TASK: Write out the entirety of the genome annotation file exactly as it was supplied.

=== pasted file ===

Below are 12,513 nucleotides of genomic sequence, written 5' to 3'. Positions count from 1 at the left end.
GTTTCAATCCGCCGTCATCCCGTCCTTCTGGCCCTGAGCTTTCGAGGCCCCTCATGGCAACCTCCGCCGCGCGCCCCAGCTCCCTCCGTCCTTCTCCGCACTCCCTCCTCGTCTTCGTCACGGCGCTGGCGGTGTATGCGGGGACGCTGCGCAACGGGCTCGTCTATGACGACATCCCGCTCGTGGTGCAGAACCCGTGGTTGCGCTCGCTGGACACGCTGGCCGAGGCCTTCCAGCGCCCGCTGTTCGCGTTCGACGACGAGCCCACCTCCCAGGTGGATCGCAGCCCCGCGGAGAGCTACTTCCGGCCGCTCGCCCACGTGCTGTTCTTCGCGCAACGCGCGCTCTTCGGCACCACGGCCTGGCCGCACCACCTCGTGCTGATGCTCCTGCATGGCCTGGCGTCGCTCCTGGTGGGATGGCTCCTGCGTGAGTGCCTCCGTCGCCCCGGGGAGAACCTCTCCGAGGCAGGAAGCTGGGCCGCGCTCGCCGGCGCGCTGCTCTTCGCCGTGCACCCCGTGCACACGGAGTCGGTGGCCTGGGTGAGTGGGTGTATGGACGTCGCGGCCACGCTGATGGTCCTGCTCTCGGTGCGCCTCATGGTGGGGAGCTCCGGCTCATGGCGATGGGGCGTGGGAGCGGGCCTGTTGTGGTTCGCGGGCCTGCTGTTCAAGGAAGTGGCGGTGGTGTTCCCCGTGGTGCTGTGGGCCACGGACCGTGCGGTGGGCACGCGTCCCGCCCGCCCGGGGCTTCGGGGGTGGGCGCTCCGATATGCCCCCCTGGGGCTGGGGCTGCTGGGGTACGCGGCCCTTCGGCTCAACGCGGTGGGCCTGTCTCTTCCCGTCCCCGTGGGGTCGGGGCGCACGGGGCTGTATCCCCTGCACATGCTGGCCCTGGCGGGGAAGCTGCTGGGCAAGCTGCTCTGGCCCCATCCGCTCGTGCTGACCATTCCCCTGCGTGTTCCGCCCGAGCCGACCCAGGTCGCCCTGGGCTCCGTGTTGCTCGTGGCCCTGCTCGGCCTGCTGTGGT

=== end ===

Below are 12,513 nucleotides of genomic sequence, written 5' to 3'. Positions count from 1 at the left end.
GTTTCAATCCGCCGTCATCCCGTCCTTCTGGCCCTGAGCTTTCGAGGCCCCTCATGGCAACCTCCGCCGCGCGCCCCAGCTCCCTCCGTCCTTCTCCGCACTCCCTCCTCGTCTTCGTCACGGCGCTGGCGGTGTATGCGGGGACGCTGCGCAACGGGCTCGTCTATGACGACATCCCGCTCGTGGTGCAGAACCCGTGGTTGCGCTCGCTGGACACGCTGGCCGAGGCCTTCCAGCGCCCGCTGTTCGCGTTCGACGACGAGCCCACCTCCCAGGTGGATCGCAGCCCCGCGGAGAGCTACTTCCGGCCGCTCGCCCACGTGCTGTTCTTCGCGCAACGCGCGCTCTTCGGCACCACGGCCTGGCCGCACCACCTCGTGCTGATGCTCCTGCATGGCCTGGCGTCGCTCCTGGTGGGATGGCTCCTGCGTGAGTGCCTCCGTCGCCCCGGGGAGAACCTCTCCGAGGCAGGAAGCTGGGCCGCGCTCGCCGGCGCGCTGCTCTTCGCCGTGCACCCCGTGCACACGGAGTCGGTGGCCTGGGTGAGTGGGTGTATGGACGTCGCGGCCACGCTGATGGTCCTGCTCTCGGTGCGCCTCATGGTGGGGAGCTCCGGCTCATGGCGATGGGGCGTGGGAGCGGGCCTGTTGTGGTTCGCGGGCCTGCTGTTCAAGGAAGTGGCGGTGGTGTTCCCCGTGGTGCTGTGGGCCACGGACCGTGCGGTGGGCACGCGTCCCGCCCGCCCGGGGCTTCGGGGGTGGGCGCTCCGATATGCCCCCCTGGGGCTGGGGCTGCTGGGGTACGCGGCCCTTCGGCTCAACGCGGTGGGCCTGTCTCTTCCCGTCCCCGTGGGGTCGGGGCGCACGGGGCTGTATCCCCTGCACATGCTGGCCCTGGCGGGGAAGCTGCTGGGCAAGCTGCTCTGGCCCCATCCGCTCGTGCTGACCATTCCCCTGCGTGTTCCGCCCGAGCCGACCCAGGTCGCCCTGGGCTCCGTGTTGCTCGTGGCCCTGCTCGGCCTGCTGTGGT